Are APT Campaigns Funded By Iran Intensifying?

Are APT Campaigns Funded By Iran Intensifying

There are two types of APT (Advanced Persistent Threats), the first one is self-funded by the cybercriminal organizations themselves, the other one being funded by state-actors. State-actors are representatives of nation-states, with the goals aligned with the states they are associated with. The publicly accessible Internet is not only the source of news, entertainment, communication tool, and business platform but for purposes that are in the gray area. One such thing is state-funded cyber espionage campaigns, the latest are involved in a recent campaign named MuddyWater leaks while another one tentatively known as Rana Institute.

The MuddyWater leak was claimed to be perpetrated by Green Leakers hacker team. They are selling their “stolen goods” in their dark web portals, they are very careful not to reveal the exact IP address of the hacked servers involved in the sale. This is to help prevent their true owners from knowing that their servers were part of their zombie network, hence the stolen account remains valid. “These documents contain lists of victims, cyber-attack strategies, alleged areas of access, a list of employees, and screenshots from internal websites relevant to espionage systems. The identity of the actor behind the leak is currently unknown, however based on the scope and the quality of the exposed documents and information, it appears that they are professional and highly capable. This leak will likely hamstring the groups’ operation in the near future,” explained ClearSky Security Researchers.

Meanwhile, the Rana Institute leak’s purpose is to practically expand the Iranian capabilities in cyber warfare, including malware development and growth of their cross-border cyber espionage capabilities. The goal is to protect the Iranian regime from external influencers and forces that may loosen the grip of its leaders to maintain power within the nation. Iran taps the graduates of their state colleges and universities in Tehran, making them consultants for Information Technology, a very well paid job in the country.

“The objective of this sub-group is hacking, developing malware and attack tools, establishing and maintaining foothold on compromised networks, etc. One other objective is using malwares to identify anyone who poses a threat to the regime such as riot leaders. The members of the group are experts in IT, encryptions algorithms, firmware, malware and virus development. Further, they are fluent in various foreign languages,” added ClearSky Security Researchers.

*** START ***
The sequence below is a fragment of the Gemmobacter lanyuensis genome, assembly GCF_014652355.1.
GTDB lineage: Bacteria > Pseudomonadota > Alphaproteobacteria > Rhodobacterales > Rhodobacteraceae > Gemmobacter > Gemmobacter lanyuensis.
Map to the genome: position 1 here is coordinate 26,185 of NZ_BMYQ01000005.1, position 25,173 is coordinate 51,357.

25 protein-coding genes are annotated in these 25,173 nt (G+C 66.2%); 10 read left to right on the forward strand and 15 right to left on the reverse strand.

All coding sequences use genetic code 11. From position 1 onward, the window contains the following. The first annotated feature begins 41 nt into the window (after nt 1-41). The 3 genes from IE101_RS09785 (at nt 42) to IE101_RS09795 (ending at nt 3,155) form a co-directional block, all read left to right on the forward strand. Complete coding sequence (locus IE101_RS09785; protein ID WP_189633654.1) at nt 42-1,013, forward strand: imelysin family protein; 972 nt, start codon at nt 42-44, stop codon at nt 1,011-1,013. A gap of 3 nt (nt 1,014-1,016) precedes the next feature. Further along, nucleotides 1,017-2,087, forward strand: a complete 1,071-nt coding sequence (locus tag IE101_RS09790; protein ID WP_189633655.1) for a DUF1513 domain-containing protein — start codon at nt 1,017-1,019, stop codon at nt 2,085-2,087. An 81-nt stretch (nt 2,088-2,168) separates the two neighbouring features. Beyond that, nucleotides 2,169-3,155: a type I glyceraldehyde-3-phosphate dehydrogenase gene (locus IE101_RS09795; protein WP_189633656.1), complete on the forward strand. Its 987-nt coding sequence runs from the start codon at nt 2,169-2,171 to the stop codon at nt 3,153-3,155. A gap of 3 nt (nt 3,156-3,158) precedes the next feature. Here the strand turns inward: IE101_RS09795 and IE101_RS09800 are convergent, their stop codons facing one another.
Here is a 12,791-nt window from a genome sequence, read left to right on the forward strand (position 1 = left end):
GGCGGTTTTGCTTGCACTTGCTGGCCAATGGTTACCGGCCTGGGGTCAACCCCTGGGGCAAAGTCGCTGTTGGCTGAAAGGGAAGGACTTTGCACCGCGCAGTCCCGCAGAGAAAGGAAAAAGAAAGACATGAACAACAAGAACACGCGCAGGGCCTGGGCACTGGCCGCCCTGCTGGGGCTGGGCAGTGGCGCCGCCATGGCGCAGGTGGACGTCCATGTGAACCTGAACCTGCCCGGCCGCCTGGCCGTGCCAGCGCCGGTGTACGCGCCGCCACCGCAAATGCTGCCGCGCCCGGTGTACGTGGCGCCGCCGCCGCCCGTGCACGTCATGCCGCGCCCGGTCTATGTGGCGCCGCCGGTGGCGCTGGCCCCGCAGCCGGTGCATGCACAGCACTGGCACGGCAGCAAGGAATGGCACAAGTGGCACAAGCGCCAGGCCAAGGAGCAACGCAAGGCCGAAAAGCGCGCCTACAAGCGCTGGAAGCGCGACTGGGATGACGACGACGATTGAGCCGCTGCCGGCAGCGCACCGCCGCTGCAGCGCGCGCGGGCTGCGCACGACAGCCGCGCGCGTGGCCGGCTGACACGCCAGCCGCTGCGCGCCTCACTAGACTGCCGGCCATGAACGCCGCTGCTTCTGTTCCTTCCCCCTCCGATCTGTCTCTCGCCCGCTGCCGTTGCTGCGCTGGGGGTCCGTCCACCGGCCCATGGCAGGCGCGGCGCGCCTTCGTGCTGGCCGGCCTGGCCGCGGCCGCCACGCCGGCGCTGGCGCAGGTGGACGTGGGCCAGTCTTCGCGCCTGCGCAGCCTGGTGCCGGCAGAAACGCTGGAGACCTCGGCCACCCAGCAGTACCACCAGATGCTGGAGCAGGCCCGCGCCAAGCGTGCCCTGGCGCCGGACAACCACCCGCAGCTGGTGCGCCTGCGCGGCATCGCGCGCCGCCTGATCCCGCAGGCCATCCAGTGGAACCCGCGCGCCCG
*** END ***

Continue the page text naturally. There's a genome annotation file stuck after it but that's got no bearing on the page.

Members of the group are well trained in mobile technology, malware development, Linux administration, and MacOS operations. Candidates for inclusion to the group requires knowledge with web development technologies and related platforms such as SQL Server, Oracle, MySQL, NoSQL, Javascript, .NET, Ruby and Rails, Python, PHP, HTML5 and CSS.

Targeted Countries

  • Afghanistan
  • Africa
  • Australia
  • Azerbaijan
  • Bahrain
  • Colombia
  • Dubai
  • Egypt
  • Ethiopia
  • Fiji
  • Hong Kong
  • India
  • Indonesia
  • Iraq
  • Israel
  • Kenia
  • Kuwait
  • Kyrgyzstan
  • Lebanon
  • Malaysia
  • Mauritius
  • Morocco
  • New Zealand
  • Oman
  • Pakistan
  • Philippines
  • Qatar
  • South
  • Sri Lanka
  • Syria
  • Thailand
  • Turkey
  • UAE

“The identity of the actor behind the leak is currently unknown, however based on the scope and the quality of the exposed documents and information, it appears that they are professional and highly capable. This leak will likely hamstring the groups’ operation in the near future. Accordingly, in our assessment this will minimize the risk of potential attacks in the next few months and possibly even year,” concluded ClearSky Security Researchers.

Also Read:

APT32 Malware’s Use Of New Downloader Critical To Its Propagation Success

APT Actors Exploiting Global MSPs: DHS Security Alert

Julia Sowells924 Posts

Julia Sowells has been a technology and security professional. For a decade of experience in technology, she has worked on dozens of large-scale enterprise security projects, and even writing technical articles and has worked as a technical editor for Rural Press Magazine. She now lives and works in New York, where she maintains her own consulting firm with her role as security consultant while continuing to write for Hacker Combat in her limited spare time.

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